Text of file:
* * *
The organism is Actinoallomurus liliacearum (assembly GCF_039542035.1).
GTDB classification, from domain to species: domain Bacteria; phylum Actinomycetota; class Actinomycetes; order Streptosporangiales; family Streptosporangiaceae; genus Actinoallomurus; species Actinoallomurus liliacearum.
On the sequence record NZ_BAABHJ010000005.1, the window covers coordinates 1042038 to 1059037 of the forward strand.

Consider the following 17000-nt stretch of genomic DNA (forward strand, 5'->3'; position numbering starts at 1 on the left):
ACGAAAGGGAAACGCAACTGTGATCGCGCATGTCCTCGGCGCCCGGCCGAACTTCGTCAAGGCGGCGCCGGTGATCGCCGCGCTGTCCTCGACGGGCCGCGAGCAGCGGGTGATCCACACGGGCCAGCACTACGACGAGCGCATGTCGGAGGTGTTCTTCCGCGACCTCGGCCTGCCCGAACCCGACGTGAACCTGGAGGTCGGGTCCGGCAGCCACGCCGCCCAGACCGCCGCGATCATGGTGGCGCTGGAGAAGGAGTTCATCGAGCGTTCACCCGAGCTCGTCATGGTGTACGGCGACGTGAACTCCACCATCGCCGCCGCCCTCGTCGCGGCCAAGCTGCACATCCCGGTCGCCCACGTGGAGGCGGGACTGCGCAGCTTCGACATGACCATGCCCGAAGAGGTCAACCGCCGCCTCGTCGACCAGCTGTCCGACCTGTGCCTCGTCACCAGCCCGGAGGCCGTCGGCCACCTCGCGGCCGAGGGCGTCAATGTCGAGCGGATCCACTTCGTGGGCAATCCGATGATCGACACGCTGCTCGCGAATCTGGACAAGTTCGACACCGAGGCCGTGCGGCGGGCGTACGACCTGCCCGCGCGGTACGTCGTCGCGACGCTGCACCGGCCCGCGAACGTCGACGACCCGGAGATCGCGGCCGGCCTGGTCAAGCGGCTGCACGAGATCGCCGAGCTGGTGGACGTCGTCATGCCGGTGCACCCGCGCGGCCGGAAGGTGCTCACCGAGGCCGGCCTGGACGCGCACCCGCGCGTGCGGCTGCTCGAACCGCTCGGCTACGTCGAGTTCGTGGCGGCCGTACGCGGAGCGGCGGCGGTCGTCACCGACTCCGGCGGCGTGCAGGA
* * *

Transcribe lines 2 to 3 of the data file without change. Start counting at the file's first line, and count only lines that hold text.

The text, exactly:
GTDB classification, from domain to species: domain Bacteria; phylum Actinomycetota; class Actinomycetes; order Streptosporangiales; family Streptosporangiaceae; genus Actinoallomurus; species Actinoallomurus liliacearum.
On the sequence record NZ_BAABHJ010000005.1, the window covers coordinates 1042038 to 1059037 of the forward strand.